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Using the integrated assembler

These examples show how to use the armclang integrated assembler to build an object from assembly source files, and how to call functions in this object from C/C++ source files.

The assembly source code

The assembly example is a single assembly source file, mystrcopy.s, containing a function to perform a simple string copy operation:

    .section   StringCopy, "ax"
    .balign    4

    .global    mystrcopy
    .type      mystrcopy, "function"
    ldrb       r2, [r1], #1
    strb       r2, [r0], #1
    cmp        r2, #0
    bne        mystrcopy
    bx         lr

The .section directive creates a new section in the object file named StringCopy. The characters in the string following the section name are the flags for this section. The a flag marks this section as allocatable. The x flag marks this section as executable.

The .balign directive aligns the subsequent code to a 4-byte boundary. The alignment is required for compliance with the Arm® Application Procedure Call Standard (AAPCS).

The .global directive marks the symbol mystrcopy as a global symbol. This enables the symbol to be referenced by external files.

The .type directive sets the type of the symbol mystrcopy to function. This helps the linker use the proper linkage when the symbol is branched to from A32 or T32 code.

Assembling a source file

When assembling code, you must first decide which target the executable is to run on. The ‑‑target option determines which target state to compile for. This option is a mandatory option.

To assemble the above source file for an Armv8‑M Mainline target:

armclang ‑‑target=arm‑arm‑none‑eabi ‑c ‑march=armv8‑m.main mystrcopy.s

This command creates an object file, mystrcopy.o.

The ‑‑target option selects the target that you want to assemble for. In this example, there is no default target for A32 state, so you must specify either ‑march to target an architecture or ‑mcpu to target a processor. This example uses ‑march to target the Armv8‑M Mainline architecture. The integrated assembler accepts the same options for ‑‑target, ‑march, ‑mcpu, and ‑mfpu as the compiler.

Use ‑mcpu=list or ‑march=list to see all available options.

Examining the executable

You can use the fromelf tool to:

  • examine an assembled binary.
  • extract information about an assembled binary.
  • convert an assembled binary to another format.

For example, you can disassemble the code that is contained in the object file:

fromelf ‑‑text ‑c mystrcopy.o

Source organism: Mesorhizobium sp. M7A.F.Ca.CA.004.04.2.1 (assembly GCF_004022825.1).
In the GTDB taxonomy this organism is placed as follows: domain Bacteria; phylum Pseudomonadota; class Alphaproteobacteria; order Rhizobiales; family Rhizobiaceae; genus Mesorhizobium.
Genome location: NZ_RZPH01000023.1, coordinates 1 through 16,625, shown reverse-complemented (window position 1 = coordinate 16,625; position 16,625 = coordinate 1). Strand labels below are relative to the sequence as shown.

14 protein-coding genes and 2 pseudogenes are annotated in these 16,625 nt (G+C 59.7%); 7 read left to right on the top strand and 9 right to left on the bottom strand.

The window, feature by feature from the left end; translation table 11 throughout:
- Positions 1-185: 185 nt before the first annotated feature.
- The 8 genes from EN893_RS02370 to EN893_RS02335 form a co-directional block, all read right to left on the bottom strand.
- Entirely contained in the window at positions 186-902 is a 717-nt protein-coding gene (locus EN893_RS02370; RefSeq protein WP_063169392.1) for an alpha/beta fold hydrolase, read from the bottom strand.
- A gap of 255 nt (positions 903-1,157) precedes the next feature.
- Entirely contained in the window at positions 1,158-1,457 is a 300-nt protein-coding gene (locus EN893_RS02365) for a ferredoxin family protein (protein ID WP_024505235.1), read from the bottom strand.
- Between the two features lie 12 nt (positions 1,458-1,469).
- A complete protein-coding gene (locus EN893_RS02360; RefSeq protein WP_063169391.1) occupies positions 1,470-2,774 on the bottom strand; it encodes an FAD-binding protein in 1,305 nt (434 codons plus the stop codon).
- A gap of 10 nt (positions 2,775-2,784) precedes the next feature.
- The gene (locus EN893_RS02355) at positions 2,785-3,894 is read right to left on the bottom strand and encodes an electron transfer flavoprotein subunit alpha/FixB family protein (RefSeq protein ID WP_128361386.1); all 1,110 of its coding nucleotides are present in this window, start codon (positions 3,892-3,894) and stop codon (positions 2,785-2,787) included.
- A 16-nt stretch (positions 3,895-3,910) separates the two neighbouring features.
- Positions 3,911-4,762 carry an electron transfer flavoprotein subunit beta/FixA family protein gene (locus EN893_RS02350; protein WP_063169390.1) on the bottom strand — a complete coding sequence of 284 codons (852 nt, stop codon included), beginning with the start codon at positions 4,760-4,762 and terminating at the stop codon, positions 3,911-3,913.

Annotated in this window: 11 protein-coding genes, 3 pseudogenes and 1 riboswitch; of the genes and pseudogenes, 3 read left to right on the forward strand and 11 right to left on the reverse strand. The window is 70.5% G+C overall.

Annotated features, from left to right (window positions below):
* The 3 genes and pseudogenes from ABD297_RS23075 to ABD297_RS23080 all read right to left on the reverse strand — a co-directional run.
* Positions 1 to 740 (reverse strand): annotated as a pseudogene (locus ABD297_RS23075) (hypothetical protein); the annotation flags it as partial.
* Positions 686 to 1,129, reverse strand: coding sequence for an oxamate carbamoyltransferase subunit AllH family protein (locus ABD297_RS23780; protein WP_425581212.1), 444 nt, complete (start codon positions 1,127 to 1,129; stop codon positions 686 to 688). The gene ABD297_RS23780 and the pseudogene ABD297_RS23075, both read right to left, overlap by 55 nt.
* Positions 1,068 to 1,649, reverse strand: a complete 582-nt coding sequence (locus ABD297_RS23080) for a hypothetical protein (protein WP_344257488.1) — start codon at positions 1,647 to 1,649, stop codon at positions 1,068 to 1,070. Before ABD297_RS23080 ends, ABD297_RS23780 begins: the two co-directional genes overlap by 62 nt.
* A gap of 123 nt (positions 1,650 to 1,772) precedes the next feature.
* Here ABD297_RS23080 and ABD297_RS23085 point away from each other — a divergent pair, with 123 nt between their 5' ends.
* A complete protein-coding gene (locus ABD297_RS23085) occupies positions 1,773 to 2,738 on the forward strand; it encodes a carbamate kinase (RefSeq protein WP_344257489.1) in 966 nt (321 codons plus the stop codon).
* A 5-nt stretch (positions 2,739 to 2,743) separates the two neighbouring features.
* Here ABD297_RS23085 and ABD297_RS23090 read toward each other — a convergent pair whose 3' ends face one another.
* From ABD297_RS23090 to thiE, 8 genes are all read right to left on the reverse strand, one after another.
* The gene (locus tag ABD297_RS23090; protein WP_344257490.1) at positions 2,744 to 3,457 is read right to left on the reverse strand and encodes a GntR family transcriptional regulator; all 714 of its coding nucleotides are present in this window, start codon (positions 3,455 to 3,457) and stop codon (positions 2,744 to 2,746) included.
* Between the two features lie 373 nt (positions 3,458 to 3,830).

** Section #3 'StringCopy' (SHT_PROGBITS) [SHF_ALLOC + SHF_EXECINSTR]
	    Size   : 14 bytes (alignment 4)
	    Address: 0x00000000
	        0x00000000:    f8112b01    ...+    LDRB     r2,[r1],#1
	        0x00000004:    f8002b01    ...+    STRB     r2,[r0],#1
	        0x00000008:    2a00        .*      CMP      r2,#0
	        0x0000000a:    d1f9        ..      BNE      mystrcopy ; 0x0
	        0x0000000c:    4770        pG      BX       lr

The example shows the disassembly for the section StringCopy as created in the source file.


The code is marked as T32 by default because Armv8‑M Mainline does not support A32 code. For processors that support A32 and T32 code, you can explicitly mark the code as A32 or T32 by adding the GNU assembly .arm or .thumb directive, respectively, at the start of the source file.

Calling an assembly function from C/C++ code

It can be useful to write optimized functions in an assembly file and call them from C/C++ code. When doing so, ensure that the assembly function uses registers in compliance with the AAPCS.

The C example is a single C source file main.c, containing a call to the mystrcopy function to copy a string from one location to another:

const char *source = "String to copy.";
char *dest;

extern void mystrcopy(char *dest, const char *source);

int main(void) {
    mystrcopy(dest, source);
    return 0;

An extern function declaration has been added for the mystrcopy function. The return type and function parameters must be checked manually.

If you want to call the assembly function from a C++ source file, you must disable C++ name mangling by using extern "C" instead of extern. For the above example, use:

extern "C" void mystrcopy(char *dest, const char *source);

Compiling and linking the C source file

To compile the above source file for an Armv8‑M Mainline target:

armclang ‑‑target=arm‑arm‑none‑eabi ‑c ‑march=armv8‑m.main main.c

This command creates an object file, main.o.

To link the two object files main.o and mystrcopy.o and generate an executable image:

armlink main.o mystrcopy.o ‑o image.axf

This command creates an executable image file image.axf.